Immersive installations for virtual time travel, virtual museums and community engagement by Dr Alan Miller

Dr Alan Miller

School of Computer Science, Open Virtual Worlds research group, University of St Andrews, Scotland and the Smart History company

Immersive installations for virtual time travel, virtual museums and community engagement


This presentation will draw upon two major complementary themes: virtual time travel and the use of immersive technologies for museums.

Virtual Time Travel 

In “A View from a Hill”, a ghost story by M. R. James, an archaeologist’s binoculars allows them to see scenes from the past. This project enables visitors and residents of Edinburgh to see the city as it was just prior to the reformation. In the Virtual Time Binoculars (VTB) project we use mobile phones and the Google Day dream platform to deliver an onsite dual reality experience. As visitors explore the sites of Edinburgh, they can see into the past using their digital time travel binoculars. The app is mobile and orientation aware, automatically delivering the correct view. A map interface allows an engaging experience for remote virtual visitors as well. This approach enables the user experience to be optimised for technology that they already have in their pocket. It makes virtual time travel a reality that is available to mass audiences. This provides a new way of interacting with the past that both enriches the visitor experience and provides insights into the past not otherwise readily available.

Position and orientation within the two worlds are synchronised enabling intuitive exploration of both worlds through movement in the real world. We investigated dual reality systems using modified Oculus Rift and Google Cardboard VR headsets.

Observation of users led to a viewpoint oriented approach, using high fidelity 360 photographs of a reconstruction developed in the UNREAL4 Game Engine. This allows the digital content to be hosted and displayed on mobile platforms and does not require the virtual reality viewer to be tethered to a bulky computer.

The Virtual Time Binoculars project is a core component of the Smart History company founded by Dr Katie Stevenson and Dr Alan Miller. The VTB is an Edinburgh Digital Launchpad project, funded by Innovate UK.

Virtual Museums

Virtual Museums research empowers communities to express their heritage with 360 and 3D technologies. “As well as their traditional role of collecting, preserving and sharing rich collections, museums now find that they play an increasing role in supporting the development of communities.” Museums Association of Britain. This improves user experience, enables community participation and widens engagement with cultural heritage.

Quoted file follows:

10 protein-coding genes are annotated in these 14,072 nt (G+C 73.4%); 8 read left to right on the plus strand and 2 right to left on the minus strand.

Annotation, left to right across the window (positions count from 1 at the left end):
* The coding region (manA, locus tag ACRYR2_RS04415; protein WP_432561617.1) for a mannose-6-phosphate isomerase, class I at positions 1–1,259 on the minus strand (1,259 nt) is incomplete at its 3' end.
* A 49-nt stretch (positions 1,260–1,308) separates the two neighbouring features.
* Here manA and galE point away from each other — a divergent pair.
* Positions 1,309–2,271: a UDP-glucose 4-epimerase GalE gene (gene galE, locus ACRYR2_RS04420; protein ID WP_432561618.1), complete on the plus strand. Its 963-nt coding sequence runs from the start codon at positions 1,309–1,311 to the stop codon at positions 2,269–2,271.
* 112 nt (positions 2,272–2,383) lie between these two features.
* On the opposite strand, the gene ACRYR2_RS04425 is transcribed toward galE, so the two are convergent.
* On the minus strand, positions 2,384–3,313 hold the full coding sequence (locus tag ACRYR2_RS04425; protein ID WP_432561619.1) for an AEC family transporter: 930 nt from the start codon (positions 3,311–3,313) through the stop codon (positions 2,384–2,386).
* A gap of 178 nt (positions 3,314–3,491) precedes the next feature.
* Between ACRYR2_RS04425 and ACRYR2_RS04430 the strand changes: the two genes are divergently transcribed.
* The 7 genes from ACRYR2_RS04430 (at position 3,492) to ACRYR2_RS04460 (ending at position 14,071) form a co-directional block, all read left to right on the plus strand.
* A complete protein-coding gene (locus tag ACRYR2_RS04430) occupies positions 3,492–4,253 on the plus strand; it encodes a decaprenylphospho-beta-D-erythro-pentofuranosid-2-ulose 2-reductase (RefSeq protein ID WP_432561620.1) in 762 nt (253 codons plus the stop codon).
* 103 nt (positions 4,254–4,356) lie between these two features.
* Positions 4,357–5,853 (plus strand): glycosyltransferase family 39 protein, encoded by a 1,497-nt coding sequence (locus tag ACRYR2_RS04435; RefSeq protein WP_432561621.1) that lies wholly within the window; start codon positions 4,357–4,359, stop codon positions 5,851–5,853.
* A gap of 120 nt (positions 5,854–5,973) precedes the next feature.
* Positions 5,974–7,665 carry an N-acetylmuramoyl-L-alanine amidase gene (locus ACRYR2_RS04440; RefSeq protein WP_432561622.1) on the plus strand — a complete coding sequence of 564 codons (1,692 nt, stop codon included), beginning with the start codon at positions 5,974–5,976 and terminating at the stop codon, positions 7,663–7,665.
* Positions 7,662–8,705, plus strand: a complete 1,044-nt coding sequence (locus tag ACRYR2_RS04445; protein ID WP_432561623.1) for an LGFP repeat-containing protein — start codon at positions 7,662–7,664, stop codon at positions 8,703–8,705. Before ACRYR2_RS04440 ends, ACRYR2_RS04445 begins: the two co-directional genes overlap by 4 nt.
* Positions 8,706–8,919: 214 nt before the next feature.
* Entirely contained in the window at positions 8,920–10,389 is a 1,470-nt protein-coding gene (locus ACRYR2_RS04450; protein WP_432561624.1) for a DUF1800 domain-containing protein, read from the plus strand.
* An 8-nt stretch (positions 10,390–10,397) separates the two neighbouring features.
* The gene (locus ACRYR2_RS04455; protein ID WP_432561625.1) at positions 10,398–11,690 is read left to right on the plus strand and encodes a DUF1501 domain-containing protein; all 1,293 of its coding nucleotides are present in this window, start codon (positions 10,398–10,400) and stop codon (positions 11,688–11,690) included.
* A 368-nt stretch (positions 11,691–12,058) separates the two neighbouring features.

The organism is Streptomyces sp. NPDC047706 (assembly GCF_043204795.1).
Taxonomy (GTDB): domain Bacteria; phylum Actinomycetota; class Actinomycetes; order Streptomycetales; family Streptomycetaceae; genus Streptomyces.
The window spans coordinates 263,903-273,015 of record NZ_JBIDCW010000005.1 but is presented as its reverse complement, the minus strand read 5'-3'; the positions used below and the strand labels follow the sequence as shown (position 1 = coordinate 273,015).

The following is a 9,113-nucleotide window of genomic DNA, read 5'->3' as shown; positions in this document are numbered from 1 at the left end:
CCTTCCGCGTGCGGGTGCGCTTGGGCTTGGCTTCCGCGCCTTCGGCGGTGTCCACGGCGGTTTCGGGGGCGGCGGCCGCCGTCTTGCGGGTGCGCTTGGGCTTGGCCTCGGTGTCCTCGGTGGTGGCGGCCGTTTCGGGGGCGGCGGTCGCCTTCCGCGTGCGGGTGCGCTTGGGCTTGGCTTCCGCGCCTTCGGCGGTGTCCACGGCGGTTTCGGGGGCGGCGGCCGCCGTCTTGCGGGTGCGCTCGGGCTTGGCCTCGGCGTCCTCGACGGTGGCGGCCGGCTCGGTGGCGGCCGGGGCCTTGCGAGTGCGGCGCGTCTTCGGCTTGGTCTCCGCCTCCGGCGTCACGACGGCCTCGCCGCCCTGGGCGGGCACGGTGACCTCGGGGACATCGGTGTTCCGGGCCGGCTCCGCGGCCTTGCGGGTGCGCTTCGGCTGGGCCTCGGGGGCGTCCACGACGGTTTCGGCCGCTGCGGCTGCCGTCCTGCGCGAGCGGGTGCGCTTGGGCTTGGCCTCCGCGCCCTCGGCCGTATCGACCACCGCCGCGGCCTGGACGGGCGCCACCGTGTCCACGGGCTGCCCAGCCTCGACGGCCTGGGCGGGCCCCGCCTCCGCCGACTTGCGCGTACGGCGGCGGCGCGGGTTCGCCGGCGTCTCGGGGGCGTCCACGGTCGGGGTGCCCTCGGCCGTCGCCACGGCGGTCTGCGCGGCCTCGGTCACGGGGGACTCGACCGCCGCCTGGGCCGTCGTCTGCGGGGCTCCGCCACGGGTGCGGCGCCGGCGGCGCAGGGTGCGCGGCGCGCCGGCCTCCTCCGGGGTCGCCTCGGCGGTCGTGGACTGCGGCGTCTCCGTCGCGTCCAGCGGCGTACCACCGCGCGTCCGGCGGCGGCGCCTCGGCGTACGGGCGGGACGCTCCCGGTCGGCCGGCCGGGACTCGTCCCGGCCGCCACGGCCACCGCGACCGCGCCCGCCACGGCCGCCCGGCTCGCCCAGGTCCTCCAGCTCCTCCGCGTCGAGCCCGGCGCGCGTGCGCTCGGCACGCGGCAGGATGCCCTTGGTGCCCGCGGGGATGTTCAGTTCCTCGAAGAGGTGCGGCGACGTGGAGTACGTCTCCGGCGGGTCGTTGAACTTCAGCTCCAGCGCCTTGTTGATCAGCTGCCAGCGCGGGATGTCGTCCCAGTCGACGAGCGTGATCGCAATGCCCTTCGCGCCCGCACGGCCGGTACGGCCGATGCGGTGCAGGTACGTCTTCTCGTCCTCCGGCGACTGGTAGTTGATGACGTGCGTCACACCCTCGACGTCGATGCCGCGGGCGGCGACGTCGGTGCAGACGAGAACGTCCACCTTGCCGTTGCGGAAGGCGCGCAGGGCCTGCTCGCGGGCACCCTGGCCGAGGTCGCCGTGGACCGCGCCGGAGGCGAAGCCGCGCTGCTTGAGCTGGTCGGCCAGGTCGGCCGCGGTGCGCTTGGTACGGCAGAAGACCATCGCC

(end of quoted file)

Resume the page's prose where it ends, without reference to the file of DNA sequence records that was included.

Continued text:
The Virtual Museum framework mirrors and provides support for the activities of real world museums. The creation of digital exhibits using 3D and 360 media has been used in and developed through the EU-LAC Museums Horizon 2020 project, in which St Andrews is a lead partner. The Virtual Museum is an output of a series of workshops that have been held in community museums across Latin America, the Caribbean and Europe. The virtual museum provides support for:

  • Virtual reality immersive tours using Google Cardboard and mobile phones.
  • Creating Galleries of 3D artefacts for embedding in websites, social media and exhibitions.
  • Developing Virtual Tours of museums and their environs, using 360 media.
  • A community facing wiki, which enables interpretation and engagement.
  • Support for upload of media, archiving and creation of meta data.
  • A toolkit to support the creation of 360 and 3D media.

This project has received funding from the European Union’s Horizon 2020 Research and innovation programme under grant agreement No 693669.


Alan Miller has been involved in the use of Virtual World technologies for Cultural Heritage for over 10 years. He is a member of the Open Virtual Worlds (OVW) research group at the University of St Andrews and co-CEO of Smart History, a spin out company specialising in the application of emergent technologies to the promotion, interpretation and preservation of tangible and intangible cultural heritage. Prior to that his research was focused around the complementary strands of real-time multimedia operating systems and technology enhanced learning, so the move into Immersive Learning was quite natural. Current projects include “Virtual Binoculars” which support virtual tours of locations remote in time or space and as part of the EU-LAC Museums project the Open Virtual Worlds Group are working with Museums in Latin America and Europe to develop a virtual museum, which integrates the use of 3D environments, spherical and established media to enable the creation of engaging and ground breaking exhibits. The Digi-tourist project of Northern Peripheries and Arctic Programme, OVW are working with museums in Norway, Iceland and Scotland to enable live, remote and interactive virtual reality tours.


Catherine Anne Cassidy

University of St Andrews, UK

Adeola Fabola

University of St Andrews, UK